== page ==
Step back in time at North Carolina’s Camp Daniel Boone

Who needs a cellphone when you’ve got a time machine? At Boonesboro Village inside Camp Daniel Boone, Scouts step into the late 1700s on Sunday afternoon and don’t return to our world until the following Saturday morning. They live as villagers, wearing long-sleeved hunting shirts supplied by the camp. They sleep in barracks. They learn the art of blacksmithing, pottery and leatherworking.

Preparing food requires patience. Villagers cook over wood fires using the same type of equipment available in the late 18th century. The camp provides tools and raw food, but Scouts must do everything else. Those who strive to Be Prepared will practice chopping wood, starting fires and cooking over an open flame long before summer camp begins.

Living all week at Boonesboro isn’t the only way to experience the fun (though it’s hard to beat full immersion). Those staying at base camp are welcome to visit and earn merit badges during the day. Three nights a week — on what they call Tavern Nights — Boonesboro reopens to base campers for a night of fun by lamplight. Buy snacks and root beer for just a buck. Play tavern games and throw tomahawks. And if you bring your musical instrument and play for the crowd, your root beer’s free.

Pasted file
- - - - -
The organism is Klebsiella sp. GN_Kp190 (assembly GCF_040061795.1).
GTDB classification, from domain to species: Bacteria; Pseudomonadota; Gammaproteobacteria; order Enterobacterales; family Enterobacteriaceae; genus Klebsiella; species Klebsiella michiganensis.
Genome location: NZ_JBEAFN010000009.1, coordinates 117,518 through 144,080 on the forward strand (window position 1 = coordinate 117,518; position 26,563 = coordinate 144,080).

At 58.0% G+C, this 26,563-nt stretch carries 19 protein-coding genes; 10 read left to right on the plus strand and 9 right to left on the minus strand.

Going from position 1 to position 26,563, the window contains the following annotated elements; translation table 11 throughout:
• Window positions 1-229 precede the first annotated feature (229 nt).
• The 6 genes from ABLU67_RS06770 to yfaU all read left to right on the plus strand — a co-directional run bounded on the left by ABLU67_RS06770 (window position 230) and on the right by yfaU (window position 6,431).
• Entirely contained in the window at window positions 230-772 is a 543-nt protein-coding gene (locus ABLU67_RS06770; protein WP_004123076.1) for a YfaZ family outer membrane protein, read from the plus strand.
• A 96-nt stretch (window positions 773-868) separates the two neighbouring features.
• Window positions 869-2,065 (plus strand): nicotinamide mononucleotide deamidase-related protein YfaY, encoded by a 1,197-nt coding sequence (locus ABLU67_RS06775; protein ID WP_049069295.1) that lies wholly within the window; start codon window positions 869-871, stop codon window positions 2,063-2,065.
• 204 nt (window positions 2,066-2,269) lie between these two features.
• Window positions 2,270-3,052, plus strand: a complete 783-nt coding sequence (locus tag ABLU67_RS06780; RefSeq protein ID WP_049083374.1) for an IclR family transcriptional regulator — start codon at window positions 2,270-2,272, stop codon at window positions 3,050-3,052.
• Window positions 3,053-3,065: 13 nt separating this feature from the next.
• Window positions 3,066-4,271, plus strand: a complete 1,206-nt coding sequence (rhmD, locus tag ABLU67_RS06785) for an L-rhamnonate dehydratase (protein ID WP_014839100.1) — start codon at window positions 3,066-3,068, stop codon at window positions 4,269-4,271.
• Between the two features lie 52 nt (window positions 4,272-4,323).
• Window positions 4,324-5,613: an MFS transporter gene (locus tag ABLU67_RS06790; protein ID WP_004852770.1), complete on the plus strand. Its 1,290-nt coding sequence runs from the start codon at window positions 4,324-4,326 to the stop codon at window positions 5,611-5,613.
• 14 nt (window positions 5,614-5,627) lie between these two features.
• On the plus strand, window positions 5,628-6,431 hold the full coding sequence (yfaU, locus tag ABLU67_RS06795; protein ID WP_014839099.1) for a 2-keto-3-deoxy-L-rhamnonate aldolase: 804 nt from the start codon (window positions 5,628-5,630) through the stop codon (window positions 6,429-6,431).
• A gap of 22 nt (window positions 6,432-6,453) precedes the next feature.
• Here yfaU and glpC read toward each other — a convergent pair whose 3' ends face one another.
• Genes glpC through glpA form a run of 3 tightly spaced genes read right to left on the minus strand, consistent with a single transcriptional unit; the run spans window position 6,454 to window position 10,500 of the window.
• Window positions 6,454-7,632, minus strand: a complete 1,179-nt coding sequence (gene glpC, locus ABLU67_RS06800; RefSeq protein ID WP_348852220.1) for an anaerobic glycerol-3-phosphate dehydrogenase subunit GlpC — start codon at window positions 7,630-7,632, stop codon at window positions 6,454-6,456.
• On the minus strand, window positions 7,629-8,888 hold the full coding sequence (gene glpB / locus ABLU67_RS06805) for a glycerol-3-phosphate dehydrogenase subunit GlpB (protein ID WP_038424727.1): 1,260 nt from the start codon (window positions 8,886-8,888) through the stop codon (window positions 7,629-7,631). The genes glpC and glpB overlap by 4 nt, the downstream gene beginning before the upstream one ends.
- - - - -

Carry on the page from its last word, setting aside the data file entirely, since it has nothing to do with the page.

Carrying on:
The rest of camp has plenty of heart-pounding fun rooted firmly in the 21st century. Rafting, climbing and backpacking trips are popular. The new dining hall is gorgeous. The staff is world-class, with more than 65 percent returning year after year. And the natural setting, among 5,000- and 6,000-foot mountains, is stunning. Must be why 90 percent of campers come from out of council.

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Scouting Magazine’s Cool Camps Series

Not all Boy Scout camps are created equal. Sure, each offers a terrific program to entertain and challenge Scouts, but every Scout camp has unique program elements that make it special. Scouting magazine has scoured the country to find some of the coolest Scout camps around. Check out the full list, and be sure to leave a comment if you’ve visited one of these Cool Camps.

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